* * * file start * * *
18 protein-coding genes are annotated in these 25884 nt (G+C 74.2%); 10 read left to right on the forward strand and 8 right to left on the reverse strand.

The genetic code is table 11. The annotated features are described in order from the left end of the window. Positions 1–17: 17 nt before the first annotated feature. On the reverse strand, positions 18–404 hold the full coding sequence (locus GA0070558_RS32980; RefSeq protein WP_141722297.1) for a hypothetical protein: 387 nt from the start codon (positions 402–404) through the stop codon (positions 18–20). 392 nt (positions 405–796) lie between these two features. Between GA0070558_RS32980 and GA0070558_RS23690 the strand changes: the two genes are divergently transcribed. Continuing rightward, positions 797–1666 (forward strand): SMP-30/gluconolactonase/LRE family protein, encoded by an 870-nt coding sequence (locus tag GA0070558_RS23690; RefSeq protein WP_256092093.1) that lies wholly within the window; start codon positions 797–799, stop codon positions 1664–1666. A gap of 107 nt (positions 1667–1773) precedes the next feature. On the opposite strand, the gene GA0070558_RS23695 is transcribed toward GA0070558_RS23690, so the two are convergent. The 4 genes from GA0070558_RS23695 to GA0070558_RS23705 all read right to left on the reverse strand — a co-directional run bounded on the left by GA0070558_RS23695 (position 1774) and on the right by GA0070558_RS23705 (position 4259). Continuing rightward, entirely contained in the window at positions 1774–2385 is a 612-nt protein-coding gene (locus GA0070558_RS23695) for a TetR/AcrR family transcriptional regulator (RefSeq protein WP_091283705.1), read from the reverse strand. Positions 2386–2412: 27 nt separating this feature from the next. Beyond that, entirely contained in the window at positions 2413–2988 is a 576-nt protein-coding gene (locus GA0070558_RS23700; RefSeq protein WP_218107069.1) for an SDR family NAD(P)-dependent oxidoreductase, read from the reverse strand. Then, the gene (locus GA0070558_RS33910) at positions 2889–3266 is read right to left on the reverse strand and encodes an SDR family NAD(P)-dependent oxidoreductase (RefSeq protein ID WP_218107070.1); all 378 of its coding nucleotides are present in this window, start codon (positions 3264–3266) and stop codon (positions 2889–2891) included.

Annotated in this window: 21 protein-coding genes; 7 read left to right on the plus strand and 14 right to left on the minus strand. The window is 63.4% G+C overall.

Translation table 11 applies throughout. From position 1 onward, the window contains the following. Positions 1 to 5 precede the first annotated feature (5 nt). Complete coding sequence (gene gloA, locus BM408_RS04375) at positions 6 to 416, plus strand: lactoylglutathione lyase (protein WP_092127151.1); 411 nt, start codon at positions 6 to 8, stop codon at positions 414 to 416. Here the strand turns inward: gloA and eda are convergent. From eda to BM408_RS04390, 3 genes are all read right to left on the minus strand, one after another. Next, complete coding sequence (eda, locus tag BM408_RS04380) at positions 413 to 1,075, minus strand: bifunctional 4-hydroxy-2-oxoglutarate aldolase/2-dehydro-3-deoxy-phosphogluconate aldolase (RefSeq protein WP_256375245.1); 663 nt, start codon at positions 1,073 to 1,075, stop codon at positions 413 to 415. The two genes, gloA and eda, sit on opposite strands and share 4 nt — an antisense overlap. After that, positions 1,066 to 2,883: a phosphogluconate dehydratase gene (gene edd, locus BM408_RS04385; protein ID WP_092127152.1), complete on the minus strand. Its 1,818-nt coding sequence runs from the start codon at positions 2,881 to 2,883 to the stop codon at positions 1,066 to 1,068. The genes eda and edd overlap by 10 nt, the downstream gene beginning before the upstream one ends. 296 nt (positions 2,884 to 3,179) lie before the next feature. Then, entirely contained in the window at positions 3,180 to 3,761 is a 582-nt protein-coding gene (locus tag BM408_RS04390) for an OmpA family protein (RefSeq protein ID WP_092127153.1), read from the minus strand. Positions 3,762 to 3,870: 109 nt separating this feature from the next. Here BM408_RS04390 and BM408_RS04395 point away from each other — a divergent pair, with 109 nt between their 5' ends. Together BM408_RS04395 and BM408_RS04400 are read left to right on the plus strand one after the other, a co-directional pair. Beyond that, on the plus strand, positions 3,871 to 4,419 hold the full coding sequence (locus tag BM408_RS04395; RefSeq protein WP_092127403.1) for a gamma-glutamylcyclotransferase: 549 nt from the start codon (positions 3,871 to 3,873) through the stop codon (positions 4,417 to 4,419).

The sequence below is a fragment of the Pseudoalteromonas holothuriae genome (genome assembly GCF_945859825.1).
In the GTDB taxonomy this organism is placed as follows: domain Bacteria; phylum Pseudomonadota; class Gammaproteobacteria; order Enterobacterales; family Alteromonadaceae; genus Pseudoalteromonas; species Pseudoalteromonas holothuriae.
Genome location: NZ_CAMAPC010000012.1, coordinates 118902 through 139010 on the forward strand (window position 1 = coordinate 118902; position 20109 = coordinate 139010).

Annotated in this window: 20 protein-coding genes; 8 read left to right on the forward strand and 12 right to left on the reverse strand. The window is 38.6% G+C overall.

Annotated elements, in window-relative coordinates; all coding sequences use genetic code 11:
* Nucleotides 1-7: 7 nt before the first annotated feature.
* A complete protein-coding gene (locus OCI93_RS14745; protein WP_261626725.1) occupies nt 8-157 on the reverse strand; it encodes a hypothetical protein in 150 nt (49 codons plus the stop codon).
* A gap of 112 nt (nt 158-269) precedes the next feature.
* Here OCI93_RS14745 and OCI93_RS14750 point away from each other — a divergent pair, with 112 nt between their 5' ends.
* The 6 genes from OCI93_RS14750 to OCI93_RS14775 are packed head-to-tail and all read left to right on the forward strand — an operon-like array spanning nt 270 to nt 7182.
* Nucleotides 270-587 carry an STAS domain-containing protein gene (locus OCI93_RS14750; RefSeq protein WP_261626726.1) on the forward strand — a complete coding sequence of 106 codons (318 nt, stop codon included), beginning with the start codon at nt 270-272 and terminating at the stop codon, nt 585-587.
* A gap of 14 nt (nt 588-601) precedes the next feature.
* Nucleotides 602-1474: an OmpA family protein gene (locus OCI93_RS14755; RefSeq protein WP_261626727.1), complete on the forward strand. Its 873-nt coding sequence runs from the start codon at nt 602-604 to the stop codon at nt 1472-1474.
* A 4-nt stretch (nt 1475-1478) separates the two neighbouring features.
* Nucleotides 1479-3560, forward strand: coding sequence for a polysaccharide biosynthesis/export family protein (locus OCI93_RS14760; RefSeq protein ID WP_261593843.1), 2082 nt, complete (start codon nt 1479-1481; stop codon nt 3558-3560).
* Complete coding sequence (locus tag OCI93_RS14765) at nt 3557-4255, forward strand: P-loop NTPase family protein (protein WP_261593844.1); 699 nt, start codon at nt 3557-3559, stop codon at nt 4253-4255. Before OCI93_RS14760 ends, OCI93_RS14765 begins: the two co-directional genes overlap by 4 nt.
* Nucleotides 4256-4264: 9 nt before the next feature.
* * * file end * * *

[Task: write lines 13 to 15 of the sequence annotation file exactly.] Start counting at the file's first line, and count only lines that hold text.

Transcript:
* Here OCI93_RS14745 and OCI93_RS14750 point away from each other — a divergent pair, with 112 nt between their 5' ends.
* The 6 genes from OCI93_RS14750 to OCI93_RS14775 are packed head-to-tail and all read left to right on the forward strand — an operon-like array spanning nt 270 to nt 7182.
* Nucleotides 270-587 carry an STAS domain-containing protein gene (locus OCI93_RS14750; RefSeq protein WP_261626726.1) on the forward strand — a complete coding sequence of 106 codons (318 nt, stop codon included), beginning with the start codon at nt 270-272 and terminating at the stop codon, nt 585-587.